As some of you know, I’ve completed writing and editing my romance novel and am now at the querying stage. Recently, I came across the most interesting agent with an unusual submission process which I found extremely entertaining. He also sound a little bit like Seth Rogan and I had a fun time watching his videos on submission.
Anyway, this agent talked about the importance of having a platform and having a good one. (My platform is my following on social media, my blog, and email subscriber list. This shows that people are interested in me and my work.)
I only recently began to work hard on growing my platform. I had a different one before for another name under which I wrote middle-grade fantasy novels. I severed ties with my publisher and deleted all my accounts and started over in November 2017.
It’s always been extremely difficult for me to ask people for help but I need some support. I need your help growing my platform. I know there are quite a few of you who come over from Twitter to read my blog posts and I really appreciate it. It would help me so much more if you would also follow my blog. You can use the subscription window that pops up when you visit this blog or sign up to “follow” with WordPress, or even better, do both. If you’re hesitant to sign up with the popup subscription form, I just want to reassure you that I won’t share your email address with anyone or spam you.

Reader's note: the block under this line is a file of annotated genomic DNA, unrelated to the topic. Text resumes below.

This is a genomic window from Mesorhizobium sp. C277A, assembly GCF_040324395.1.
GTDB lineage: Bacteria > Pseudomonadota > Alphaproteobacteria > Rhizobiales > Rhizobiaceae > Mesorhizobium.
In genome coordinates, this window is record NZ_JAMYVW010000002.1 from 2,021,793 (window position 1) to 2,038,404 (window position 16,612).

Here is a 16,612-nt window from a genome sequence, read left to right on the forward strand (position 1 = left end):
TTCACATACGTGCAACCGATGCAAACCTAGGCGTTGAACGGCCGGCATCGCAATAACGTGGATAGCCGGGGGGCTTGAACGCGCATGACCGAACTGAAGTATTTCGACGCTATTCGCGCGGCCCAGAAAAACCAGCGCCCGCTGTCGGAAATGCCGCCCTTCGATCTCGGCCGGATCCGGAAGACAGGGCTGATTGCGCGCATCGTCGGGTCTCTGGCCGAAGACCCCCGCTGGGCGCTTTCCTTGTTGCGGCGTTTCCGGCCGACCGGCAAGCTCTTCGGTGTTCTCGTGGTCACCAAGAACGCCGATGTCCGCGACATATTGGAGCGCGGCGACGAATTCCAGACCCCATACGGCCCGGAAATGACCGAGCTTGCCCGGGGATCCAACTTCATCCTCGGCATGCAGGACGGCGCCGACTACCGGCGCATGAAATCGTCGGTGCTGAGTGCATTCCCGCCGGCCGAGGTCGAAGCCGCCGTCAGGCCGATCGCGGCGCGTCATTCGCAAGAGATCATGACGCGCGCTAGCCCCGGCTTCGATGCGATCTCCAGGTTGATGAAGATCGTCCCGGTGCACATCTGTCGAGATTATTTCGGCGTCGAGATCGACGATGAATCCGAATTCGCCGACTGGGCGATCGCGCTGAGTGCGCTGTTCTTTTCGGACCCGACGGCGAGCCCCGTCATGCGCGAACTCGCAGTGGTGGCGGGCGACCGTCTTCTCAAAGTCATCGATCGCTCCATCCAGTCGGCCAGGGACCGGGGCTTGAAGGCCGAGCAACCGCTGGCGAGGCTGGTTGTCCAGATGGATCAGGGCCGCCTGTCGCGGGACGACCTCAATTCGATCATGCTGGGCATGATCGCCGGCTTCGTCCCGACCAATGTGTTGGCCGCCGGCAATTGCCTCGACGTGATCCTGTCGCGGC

One more thing, I’d also appreciate if you’d follow my other accounts on social media sites where you’re active. I’m happy to follow back so if you’re one of my readers, leave a comment and let me know you followed because of this blog post and I’ll be sure to follow you back.
It’s only been a few months since I started writing my first adult novel. When I wrote the words “Chapter One” on the blank page, I have to admit, I seriously doubted I could reach the adult-length word count. I had only ever written middle-grades, and the thought of doubling my longest novel scared the living shit out of me.
I had so much doubt about whether I could do it or not but I didn’t let it stop me. And unlike before, I also didn’t try to write in any of the ways that I hear suggested by other authors. I stayed true to my creative process. Fast forward a few months and I’m nearing my target word count with no fear of not getting there.